About the local hosting organizationWater puppetry is a tradition that dates back as far as the 11th century when it originated in the villages of the Red River Delta area of northern Vietnam. The puppets are made out of wood and then lacquered. The shows are performed in a waist-deep pool. A large bamboo rod supports the puppet under the water and is used by the puppeteers, who are normally hidden behind a screen, to control them. Thus the puppets appear to be moving over the water. In the past, when the rice fields were flooded, the villagers would entertain each other using this form of puppet play. The theme of the plays has a strong reference to Vietnamese folklore. It is mainly about daily life in Vietnam’s rural areas and Vietnamese folk tales that are told by the elderly, of which stories of the harvest, of fishing and of festivals are highlighted. Water puppetry nearly died during the war years but has been revived in recent years and is enjoyed by Vietnamese and foreigners. It was recognized as national heritage and it now is nominated to be a UNESCO’s Intangible Cultural Heritage. Many folk arts from years of heritage and techniques had been passed down through many generations can be discovered in many Vietnamese northern provinces. However, in today’s modern society, as the result of globalization and imported culture, the art of practicing traditional performance among youth faces the brink of extinction. Finding passionate new generation who are committed to its practice and its teaching to the next generation is a challenge, and these once loved folk arts are losing in popularity compared to the modern taste. Educating the public of their value and role, in addition to teaching of why and how to appreciate these forms of art are of great importance in preserving the cultural heritage of the city and the country. This is the very first time that Volunteers for Peace Vietnam has held a heritage workcamp on water puppetry. Within the framework of Partnerships Actions and Tools for Heritages (P.A.T.H) project, the workcamp aspires to promote the preservation of intangible cultural heritage, to strengthen international exchange as well as inspire the youth who are the key factors in heritage preservation and promotion.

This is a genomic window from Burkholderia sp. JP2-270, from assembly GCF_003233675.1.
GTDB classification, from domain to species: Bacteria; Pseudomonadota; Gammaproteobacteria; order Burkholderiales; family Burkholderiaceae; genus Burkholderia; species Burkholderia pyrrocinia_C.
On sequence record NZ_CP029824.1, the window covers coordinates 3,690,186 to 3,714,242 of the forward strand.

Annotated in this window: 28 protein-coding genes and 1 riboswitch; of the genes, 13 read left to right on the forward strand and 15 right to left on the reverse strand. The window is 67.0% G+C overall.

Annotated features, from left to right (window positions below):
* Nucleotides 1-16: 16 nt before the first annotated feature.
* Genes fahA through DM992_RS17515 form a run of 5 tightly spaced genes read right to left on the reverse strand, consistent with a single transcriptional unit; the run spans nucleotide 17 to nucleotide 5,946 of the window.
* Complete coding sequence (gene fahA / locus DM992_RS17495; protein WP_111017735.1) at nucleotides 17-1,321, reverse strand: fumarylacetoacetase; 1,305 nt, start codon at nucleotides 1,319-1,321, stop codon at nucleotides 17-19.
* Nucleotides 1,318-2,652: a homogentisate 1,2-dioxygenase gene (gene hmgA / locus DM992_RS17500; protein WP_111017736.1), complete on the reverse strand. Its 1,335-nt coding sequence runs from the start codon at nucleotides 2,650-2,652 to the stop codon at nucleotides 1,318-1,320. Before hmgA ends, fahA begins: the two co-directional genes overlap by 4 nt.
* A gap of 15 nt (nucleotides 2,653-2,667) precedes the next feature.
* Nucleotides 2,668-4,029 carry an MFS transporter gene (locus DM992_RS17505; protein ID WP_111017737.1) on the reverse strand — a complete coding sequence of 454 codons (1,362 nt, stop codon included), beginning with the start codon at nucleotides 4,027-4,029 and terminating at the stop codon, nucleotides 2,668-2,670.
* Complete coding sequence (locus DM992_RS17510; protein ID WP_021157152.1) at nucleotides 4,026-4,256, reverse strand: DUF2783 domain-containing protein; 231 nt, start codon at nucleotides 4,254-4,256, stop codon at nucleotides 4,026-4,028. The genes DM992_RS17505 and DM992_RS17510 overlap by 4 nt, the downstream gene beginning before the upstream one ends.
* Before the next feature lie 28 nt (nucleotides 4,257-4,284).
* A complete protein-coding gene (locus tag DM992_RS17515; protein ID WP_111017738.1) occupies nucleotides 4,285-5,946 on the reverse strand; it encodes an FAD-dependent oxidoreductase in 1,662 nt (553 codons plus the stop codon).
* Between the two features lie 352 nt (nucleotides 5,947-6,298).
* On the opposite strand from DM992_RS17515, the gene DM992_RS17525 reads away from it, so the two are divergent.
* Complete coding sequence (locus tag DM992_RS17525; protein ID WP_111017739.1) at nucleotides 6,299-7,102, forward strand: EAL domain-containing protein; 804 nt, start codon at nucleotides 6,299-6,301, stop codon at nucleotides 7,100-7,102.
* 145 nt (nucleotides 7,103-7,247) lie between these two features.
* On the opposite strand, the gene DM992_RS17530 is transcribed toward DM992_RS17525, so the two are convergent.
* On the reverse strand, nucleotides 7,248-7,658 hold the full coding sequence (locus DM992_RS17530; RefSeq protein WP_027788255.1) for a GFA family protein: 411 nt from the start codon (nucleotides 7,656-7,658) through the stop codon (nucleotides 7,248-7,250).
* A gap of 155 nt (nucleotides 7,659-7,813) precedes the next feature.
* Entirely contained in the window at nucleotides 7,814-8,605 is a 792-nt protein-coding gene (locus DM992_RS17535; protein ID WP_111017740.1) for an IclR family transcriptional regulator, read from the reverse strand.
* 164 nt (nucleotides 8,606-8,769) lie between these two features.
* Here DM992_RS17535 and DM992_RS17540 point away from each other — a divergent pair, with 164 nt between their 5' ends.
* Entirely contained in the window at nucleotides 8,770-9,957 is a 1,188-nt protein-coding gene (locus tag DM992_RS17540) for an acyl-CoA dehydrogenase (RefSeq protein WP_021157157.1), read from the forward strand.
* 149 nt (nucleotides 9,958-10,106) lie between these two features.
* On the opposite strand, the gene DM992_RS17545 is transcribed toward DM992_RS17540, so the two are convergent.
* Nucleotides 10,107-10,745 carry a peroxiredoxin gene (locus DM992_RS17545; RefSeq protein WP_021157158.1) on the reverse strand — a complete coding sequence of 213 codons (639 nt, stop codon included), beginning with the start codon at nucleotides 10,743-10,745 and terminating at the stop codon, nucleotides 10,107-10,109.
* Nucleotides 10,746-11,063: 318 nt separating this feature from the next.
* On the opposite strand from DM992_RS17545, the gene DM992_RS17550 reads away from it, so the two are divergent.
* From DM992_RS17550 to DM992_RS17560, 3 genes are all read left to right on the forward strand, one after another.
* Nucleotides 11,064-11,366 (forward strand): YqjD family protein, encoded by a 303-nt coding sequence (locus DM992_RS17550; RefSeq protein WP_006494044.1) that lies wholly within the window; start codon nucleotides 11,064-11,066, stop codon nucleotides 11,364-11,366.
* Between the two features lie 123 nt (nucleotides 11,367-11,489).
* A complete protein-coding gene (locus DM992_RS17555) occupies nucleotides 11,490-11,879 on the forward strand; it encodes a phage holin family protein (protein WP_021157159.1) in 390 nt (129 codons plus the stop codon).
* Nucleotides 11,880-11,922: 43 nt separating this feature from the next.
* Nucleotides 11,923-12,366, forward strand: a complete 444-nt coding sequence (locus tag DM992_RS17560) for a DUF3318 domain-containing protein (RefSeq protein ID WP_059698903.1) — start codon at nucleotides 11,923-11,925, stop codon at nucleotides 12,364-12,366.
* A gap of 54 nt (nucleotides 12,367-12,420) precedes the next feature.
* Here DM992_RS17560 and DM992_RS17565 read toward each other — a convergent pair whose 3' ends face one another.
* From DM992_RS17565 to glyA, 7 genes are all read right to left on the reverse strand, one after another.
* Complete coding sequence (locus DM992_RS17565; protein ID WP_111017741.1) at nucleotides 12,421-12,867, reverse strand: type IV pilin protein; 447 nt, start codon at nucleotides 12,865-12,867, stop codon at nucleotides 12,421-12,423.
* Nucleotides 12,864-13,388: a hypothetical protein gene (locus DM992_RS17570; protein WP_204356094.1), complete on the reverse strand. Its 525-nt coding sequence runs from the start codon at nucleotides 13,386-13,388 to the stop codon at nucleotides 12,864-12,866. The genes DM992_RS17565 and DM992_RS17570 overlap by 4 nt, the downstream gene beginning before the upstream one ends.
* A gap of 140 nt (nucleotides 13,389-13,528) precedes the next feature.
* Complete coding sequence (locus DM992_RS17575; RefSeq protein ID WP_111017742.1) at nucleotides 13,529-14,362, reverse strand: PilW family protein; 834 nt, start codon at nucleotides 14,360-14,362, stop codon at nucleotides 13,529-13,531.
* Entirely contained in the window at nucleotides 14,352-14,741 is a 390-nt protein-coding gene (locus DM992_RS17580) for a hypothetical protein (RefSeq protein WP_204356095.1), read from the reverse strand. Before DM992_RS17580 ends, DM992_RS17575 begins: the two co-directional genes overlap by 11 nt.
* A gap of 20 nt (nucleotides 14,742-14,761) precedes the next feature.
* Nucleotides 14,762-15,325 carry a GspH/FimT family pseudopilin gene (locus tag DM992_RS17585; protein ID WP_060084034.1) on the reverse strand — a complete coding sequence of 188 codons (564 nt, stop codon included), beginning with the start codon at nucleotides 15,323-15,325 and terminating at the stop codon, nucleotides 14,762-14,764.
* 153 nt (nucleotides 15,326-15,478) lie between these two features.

About the volunteer workThe work will be instructed by puppeteer Phan Thanh Liem who was born into a family of water puppet craftsmen for seven generations. He is the first person to create a spectacle of the water puppets in miniature. The work will take place in the puppeteer’s four-storey house in Hanoi. There is an exhibition of puppets made by the artist on the first and the second floor. Making the puppet is on the third floor and learning how to control the puppet and perform is on the fourth floor where a mini and portable water stage is set up. Detailed work includes: • Learn the process of making a puppet. • Paint the puppets used for the performance. • Learn how to perform with puppets in the water. • Perform water puppetry in 03 local schools. • Share what you’ve learnt and thought about Vietnamese water puppetry with local students. Only in Vietnam can you enjoy such a unique traditional art performance. Joining this special workcamp, volunteers will gain rewarding experiences in the sense that you are not only the audience but also the puppet-maker and the performer. Working at the puppeteer’s house will also offer you an insight into Vietnamese daily life and the way that Vietnamese heritage is preserved by dedicated artists.
Local accommodationVolunteers will stay colllectively at the volunteer house, with mattress, pillow and fan provided. Food is also provide at the accommodation.
About the project locationVolunteers will have 2 days off on Saturday and Sunday at the end of the 1st week of camp. Volunteers can visit Hanoi tourist attractions. Or volunteers can leave the city on Saturday morning and take the bus back to other provinces near Hanoi. In case volunteers stay at the accommodation, food will be still provided.